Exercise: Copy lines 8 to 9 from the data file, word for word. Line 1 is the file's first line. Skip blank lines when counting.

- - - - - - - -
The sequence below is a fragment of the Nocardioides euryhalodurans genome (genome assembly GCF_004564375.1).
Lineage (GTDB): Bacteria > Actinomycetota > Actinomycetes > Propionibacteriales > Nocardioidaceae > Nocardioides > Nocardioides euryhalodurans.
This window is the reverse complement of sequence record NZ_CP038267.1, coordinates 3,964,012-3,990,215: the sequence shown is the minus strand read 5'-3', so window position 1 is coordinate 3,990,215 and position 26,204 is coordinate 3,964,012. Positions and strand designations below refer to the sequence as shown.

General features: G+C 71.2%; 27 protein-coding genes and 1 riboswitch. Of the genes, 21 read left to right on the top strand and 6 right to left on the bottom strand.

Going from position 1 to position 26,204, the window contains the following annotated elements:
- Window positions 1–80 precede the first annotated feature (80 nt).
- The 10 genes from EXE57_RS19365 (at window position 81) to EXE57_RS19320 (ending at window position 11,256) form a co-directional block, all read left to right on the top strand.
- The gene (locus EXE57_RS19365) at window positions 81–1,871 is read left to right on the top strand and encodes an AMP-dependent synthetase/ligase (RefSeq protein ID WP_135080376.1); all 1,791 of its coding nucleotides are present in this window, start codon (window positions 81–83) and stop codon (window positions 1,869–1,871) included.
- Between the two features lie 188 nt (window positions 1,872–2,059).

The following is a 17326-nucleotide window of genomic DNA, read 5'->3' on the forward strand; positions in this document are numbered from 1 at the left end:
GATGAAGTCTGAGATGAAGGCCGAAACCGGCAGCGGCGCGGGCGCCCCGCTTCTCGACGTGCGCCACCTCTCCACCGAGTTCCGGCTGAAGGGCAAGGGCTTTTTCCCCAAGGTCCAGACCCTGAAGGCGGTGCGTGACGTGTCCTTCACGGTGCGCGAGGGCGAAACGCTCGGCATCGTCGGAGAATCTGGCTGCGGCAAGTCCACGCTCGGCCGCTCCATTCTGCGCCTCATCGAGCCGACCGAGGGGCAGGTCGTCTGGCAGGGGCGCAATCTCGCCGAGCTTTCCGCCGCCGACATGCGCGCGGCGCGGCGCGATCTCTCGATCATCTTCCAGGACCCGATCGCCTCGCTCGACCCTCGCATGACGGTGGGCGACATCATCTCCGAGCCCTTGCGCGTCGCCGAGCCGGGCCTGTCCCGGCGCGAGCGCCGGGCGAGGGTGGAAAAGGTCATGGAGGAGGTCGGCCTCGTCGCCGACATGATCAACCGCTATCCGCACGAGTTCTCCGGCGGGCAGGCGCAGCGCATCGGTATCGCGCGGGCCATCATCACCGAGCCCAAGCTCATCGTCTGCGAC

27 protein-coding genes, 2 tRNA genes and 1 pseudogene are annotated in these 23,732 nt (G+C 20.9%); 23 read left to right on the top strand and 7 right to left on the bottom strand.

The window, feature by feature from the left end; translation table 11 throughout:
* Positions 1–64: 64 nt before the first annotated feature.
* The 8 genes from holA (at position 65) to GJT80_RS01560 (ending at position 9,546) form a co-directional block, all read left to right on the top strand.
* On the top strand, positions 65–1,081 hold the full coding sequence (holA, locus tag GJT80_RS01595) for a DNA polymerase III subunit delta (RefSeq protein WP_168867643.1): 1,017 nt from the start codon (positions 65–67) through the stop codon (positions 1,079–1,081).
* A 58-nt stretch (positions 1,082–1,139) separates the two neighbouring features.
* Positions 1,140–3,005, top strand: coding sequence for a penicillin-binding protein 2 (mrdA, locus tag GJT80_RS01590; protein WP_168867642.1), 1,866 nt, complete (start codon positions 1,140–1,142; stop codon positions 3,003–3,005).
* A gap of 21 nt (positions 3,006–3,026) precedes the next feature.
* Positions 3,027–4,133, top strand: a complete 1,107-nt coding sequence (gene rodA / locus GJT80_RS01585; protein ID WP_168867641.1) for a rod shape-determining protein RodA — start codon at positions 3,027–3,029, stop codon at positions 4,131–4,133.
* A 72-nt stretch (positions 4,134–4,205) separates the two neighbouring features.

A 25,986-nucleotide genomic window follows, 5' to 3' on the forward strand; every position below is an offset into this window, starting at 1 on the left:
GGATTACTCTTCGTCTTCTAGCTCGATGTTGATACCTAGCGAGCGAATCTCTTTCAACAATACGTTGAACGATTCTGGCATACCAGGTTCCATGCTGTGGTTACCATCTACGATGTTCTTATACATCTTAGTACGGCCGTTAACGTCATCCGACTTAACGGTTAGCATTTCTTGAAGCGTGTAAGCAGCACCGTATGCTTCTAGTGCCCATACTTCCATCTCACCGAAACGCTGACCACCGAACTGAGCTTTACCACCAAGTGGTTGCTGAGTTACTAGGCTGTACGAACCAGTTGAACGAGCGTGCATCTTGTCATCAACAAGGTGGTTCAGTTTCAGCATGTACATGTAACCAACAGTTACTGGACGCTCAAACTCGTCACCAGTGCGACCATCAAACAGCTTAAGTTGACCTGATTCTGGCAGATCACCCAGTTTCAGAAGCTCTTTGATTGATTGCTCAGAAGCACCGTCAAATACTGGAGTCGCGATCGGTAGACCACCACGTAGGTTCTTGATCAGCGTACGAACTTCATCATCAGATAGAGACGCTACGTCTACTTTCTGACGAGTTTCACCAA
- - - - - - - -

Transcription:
- The gene (locus EXE57_RS19365) at window positions 81–1,871 is read left to right on the top strand and encodes an AMP-dependent synthetase/ligase (RefSeq protein ID WP_135080376.1); all 1,791 of its coding nucleotides are present in this window, start codon (window positions 81–83) and stop codon (window positions 1,869–1,871) included.
- Between the two features lie 188 nt (window positions 1,872–2,059).